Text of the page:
How to Make “Print Then Cut” Files

Ready to learn something new? Because it’s time for another Designs By Miss Mandee Illustrator tutorial! My last tutorial was a special one for all my crafty friends out there, and today’s is a follow-up to it. If you’re a fellow Cricut user, then you won’t want to miss this. Find out how to make “print then cut” files of your very own!

How to Make "Print Then Cut" Files

When I first heard about the “print then cut” feature of the Cricut I was extremely intrigued! After all, this opens up the realm of die-cut possibilities at least 100-fold. But, when I was trying to figure out how to do this, I was hard-pressed to find useful instructions, and I definitely couldn’t find anything that told me how to make my own “print then cut” files from scratch. So, after a lot (and I mean A LOT) of trial and error, I figured out how to do it, and now I’m going to share this knowledge with you!

Design Space tools you’ll learn about:


Screen Shot 2016-02-10 at 10.42.41 PM





Screen Shot 2016-02-10 at 10.42.55 PM




(Hint: If you haven’t watched my last tutorial video about preparing SVG files, you’ll want to check that one out first because, in this tutorial, I skip the steps I explained in that one.)

I hope you enjoyed the tutorial, and I hope I explained everything adequately. Now that you know the best kept secret (in my opinion) in the Cricut world, there’s nothing that can stop you (except maybe low toner).

P.S. If you like the retro box template I used in the video, then I have a feeling you’re going to like next week’s freebie…

Miss Mandee Signature



*I am linking up to these parties


6 Comments on How to Make “Print Then Cut” Files

  1. Lis
    September 6, 2016 at 11:40 pm (8 years ago)

    Hi, great tutorial, very clear! May I ask what kind of home printer you use? I’ve been using an HP OfficeJet 7000 that seems to only know how to suck ink or get clogged (and suck more ink cleaning). I had gotten to the point of being ready to do without an inkjet printer (I have a laser printer b/w), but now I’ve seen your video and that looks so awesome to be able to use this feature.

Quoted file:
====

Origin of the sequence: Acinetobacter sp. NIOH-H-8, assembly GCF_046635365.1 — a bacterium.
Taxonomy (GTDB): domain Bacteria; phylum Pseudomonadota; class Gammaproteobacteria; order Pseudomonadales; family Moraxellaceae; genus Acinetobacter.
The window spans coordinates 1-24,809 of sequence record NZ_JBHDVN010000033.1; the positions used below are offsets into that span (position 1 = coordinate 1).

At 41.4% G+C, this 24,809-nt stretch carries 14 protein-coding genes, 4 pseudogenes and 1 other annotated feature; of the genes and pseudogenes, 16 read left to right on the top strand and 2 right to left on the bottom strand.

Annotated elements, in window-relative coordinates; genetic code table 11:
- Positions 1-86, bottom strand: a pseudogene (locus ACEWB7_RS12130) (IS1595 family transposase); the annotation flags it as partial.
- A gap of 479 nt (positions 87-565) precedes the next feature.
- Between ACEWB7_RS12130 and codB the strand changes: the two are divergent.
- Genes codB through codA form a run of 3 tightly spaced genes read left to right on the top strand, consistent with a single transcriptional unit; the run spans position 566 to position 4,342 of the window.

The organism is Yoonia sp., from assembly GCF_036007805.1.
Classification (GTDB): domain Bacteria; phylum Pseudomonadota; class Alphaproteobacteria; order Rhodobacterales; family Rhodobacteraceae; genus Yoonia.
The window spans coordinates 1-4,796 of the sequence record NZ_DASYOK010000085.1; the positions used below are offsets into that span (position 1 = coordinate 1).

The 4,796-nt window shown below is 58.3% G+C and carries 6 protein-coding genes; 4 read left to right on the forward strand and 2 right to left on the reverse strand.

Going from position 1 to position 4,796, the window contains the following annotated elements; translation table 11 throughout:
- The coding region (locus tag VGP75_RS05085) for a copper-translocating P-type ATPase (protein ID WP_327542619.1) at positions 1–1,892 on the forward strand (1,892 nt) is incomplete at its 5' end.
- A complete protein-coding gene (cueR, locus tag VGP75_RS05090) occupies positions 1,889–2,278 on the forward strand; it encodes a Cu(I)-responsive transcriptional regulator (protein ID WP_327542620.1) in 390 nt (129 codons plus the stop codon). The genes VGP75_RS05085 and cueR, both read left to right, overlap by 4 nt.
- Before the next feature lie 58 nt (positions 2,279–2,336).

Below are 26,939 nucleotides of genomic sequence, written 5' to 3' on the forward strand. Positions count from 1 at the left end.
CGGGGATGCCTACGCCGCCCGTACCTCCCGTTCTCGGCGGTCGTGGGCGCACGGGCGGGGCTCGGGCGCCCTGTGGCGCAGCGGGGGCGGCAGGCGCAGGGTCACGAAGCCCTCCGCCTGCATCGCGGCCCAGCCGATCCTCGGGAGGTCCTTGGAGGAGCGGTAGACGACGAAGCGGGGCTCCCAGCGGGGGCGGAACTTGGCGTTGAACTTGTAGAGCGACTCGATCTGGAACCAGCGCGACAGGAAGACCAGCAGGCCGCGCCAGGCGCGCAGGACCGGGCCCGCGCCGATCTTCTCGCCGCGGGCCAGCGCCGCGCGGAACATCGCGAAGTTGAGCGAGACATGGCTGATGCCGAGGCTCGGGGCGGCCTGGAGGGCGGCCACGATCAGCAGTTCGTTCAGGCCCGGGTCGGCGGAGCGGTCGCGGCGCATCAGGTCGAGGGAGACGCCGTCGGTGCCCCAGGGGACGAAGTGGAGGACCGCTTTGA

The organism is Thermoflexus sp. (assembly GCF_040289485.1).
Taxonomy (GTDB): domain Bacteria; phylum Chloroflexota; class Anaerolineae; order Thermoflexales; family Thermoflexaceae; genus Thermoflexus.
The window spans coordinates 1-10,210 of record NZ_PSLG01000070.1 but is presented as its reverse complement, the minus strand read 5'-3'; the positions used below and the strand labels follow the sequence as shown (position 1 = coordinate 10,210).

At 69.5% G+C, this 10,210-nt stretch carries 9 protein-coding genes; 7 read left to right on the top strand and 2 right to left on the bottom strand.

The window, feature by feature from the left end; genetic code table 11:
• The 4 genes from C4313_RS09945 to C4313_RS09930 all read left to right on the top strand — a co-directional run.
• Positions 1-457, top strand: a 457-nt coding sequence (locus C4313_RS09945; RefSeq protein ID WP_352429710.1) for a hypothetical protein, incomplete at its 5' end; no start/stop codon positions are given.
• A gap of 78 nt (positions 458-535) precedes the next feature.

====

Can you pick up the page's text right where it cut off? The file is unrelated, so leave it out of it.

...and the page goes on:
• Mandee
      September 7, 2016 at 1:06 pm (8 years ago)

      Haha! I have an HP Photosmart D110 wireless inkjet printer that I use. It’s not super fancy, but it does really well with “print then cut” files (and doesn’t get clogged), which makes me happy. 🙂 Your laser printer should work too. I haven’t tested to know for sure, but as long as your Cricut can read the registration marks it prints, you should be in business.

  2. Kayla Currier
    January 6, 2017 at 12:48 pm (7 years ago)

    Thank you so much for this tutorial! I just got a Cricut and Ive gone through a few trial and error projects before finding your tutorial. I really appreciate you sharing!!!

    • Mandee
      January 6, 2017 at 1:28 pm (7 years ago)

      You’re very welcome Kayla! I’m so happy to hear that you found my tips useful. It definitely can take a lot of trial and error to get things set up right. 🙂

  3. Kirstin
    November 16, 2017 at 1:20 am (7 years ago)

    HI Mandee — hoping you can help me. No matter what, my print then cut files always result in the Cricut cutting around the letters. I’m trying to create a gift tag with writing on it (print) that then gets cut out in a square with a hole for the ribbon. Any idea what I’m doing wrong? I have followed both of your videos (how to make an SVG in Illustrator and this one). Even though I take it into Design Space with just 2 compound paths, I’m still ending up with the Cricut trying to cut around each individual letter.

    • Mandee
      November 16, 2017 at 9:08 am (7 years ago)

      Hi Kirstin,

      After I made this video, I discovered a couple more steps that are sometimes needed in order to make “Print Then Cut” work properly. Check out this video I made about creating stickers, and let me know if you still have questions. I wish this wasn’t such an unnecessarily complicated process!


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